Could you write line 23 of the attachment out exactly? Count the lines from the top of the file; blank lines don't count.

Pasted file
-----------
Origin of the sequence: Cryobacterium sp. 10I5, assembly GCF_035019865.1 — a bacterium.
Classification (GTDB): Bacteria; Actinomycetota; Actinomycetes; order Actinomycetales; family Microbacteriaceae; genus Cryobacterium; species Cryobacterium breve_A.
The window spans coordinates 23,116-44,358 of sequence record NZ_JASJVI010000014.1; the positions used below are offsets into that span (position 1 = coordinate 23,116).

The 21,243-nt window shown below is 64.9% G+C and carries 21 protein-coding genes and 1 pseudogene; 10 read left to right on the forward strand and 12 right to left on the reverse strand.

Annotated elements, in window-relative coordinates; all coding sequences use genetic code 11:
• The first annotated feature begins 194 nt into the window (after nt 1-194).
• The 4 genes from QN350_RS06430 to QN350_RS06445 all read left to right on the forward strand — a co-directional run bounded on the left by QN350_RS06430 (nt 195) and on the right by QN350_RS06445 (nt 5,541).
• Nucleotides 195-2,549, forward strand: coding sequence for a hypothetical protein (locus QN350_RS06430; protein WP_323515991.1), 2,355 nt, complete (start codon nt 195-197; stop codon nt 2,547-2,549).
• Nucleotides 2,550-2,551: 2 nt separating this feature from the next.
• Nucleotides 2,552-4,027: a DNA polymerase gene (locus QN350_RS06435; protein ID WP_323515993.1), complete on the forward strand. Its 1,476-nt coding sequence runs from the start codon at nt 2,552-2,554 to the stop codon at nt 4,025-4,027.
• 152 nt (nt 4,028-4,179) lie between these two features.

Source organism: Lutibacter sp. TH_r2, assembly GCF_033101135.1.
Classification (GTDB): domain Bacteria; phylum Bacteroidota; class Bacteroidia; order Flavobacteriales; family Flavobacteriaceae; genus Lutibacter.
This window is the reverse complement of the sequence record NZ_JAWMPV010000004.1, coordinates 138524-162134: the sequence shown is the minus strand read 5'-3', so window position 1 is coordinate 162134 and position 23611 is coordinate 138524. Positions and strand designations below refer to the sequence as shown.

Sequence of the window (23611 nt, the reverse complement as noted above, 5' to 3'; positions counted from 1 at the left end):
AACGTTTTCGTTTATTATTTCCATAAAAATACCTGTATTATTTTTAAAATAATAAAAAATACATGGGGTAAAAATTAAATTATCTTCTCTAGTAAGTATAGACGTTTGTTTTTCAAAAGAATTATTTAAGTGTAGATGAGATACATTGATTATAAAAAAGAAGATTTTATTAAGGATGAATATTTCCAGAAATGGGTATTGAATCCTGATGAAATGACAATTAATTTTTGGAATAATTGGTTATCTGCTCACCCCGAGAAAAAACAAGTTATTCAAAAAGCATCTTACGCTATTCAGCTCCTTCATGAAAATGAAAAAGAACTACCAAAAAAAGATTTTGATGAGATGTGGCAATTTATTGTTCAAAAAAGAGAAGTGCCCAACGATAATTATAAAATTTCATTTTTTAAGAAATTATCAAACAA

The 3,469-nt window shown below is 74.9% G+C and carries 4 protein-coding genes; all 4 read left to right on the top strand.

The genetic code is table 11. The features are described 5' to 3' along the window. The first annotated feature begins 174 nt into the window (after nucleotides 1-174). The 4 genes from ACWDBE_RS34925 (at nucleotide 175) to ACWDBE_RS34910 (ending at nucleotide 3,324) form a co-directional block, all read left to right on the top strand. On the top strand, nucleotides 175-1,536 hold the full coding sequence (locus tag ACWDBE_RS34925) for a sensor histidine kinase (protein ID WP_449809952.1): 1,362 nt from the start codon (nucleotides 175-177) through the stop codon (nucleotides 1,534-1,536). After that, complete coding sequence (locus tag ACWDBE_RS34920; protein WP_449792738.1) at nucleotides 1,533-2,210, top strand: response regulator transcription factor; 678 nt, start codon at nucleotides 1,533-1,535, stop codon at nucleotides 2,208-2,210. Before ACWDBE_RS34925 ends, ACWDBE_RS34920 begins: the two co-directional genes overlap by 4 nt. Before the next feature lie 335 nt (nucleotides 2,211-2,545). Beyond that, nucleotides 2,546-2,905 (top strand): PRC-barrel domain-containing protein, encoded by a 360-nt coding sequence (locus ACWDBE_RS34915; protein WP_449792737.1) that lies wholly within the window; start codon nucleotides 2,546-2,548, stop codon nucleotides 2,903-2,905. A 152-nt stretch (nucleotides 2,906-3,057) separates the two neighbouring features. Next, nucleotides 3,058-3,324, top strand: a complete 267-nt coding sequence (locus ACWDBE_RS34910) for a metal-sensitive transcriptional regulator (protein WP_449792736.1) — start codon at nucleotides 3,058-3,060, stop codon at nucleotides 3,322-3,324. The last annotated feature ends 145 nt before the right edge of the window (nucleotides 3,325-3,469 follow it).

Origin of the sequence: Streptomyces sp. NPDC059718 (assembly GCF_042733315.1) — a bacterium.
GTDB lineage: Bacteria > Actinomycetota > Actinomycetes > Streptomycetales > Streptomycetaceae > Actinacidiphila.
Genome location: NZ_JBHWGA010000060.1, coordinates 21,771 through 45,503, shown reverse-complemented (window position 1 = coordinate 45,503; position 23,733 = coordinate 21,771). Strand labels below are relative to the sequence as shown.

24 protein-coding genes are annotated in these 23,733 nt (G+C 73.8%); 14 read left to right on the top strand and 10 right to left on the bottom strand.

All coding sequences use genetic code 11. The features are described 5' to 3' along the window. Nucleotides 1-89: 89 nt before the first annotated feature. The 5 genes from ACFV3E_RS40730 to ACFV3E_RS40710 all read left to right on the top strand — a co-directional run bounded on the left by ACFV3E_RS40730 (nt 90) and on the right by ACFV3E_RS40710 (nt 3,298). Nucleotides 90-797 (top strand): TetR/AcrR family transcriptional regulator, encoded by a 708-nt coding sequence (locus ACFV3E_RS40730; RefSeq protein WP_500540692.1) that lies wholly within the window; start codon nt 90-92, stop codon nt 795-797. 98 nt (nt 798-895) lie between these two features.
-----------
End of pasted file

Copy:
All coding sequences use genetic code 11. The features are described 5' to 3' along the window. Nucleotides 1-89: 89 nt before the first annotated feature. The 5 genes from ACFV3E_RS40730 to ACFV3E_RS40710 all read left to right on the top strand — a co-directional run bounded on the left by ACFV3E_RS40730 (nt 90) and on the right by ACFV3E_RS40710 (nt 3,298). Nucleotides 90-797 (top strand): TetR/AcrR family transcriptional regulator, encoded by a 708-nt coding sequence (locus ACFV3E_RS40730; RefSeq protein WP_500540692.1) that lies wholly within the window; start codon nt 90-92, stop codon nt 795-797. 98 nt (nt 798-895) lie between these two features.